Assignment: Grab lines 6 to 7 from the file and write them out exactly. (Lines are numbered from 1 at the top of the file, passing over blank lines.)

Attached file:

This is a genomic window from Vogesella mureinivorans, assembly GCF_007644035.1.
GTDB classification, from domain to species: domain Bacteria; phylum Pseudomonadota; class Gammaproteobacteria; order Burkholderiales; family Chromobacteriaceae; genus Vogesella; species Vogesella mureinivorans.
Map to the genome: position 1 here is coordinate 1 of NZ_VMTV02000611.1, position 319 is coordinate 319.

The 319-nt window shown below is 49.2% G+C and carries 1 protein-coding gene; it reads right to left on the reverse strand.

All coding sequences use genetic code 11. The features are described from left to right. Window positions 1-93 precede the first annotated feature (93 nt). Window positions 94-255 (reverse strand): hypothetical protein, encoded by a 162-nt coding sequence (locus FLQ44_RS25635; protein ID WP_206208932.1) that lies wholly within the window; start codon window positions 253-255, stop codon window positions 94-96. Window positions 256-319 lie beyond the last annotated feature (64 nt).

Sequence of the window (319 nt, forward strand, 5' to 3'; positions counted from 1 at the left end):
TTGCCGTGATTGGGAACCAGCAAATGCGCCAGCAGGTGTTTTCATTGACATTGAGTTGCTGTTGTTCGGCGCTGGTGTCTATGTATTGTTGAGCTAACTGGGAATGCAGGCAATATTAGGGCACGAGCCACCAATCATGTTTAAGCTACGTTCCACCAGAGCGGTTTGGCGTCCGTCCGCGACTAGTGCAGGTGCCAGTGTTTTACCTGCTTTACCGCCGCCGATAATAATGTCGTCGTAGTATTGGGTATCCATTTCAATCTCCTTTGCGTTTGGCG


Sequence of the window (319 nt, forward strand, 5' to 3'; positions counted from 1 at the left end):
TTGCCGTGATTGGGAACCAGCAAATGCGCCAGCAGGTGTTTTCATTGACATTGAGTTGCTGTTGTTCGGCGCTGGTGTCTATGTATTGTTGAGCTAACTGGGAATGCAGGCAATATTAGGGCACGAGCCACCAATCATGTTTAAGCTACGTTCCACCAGAGCGGTTTGGCGTCCGTCCGCGACTAGTGCAGGTGCCAGTGTTTTACCTGCTTTACCGCCGCCGATAATAATGTCGTCGTAGTATTGGGTATCCATTTCAATCTCCTTTGCGTTTGGCG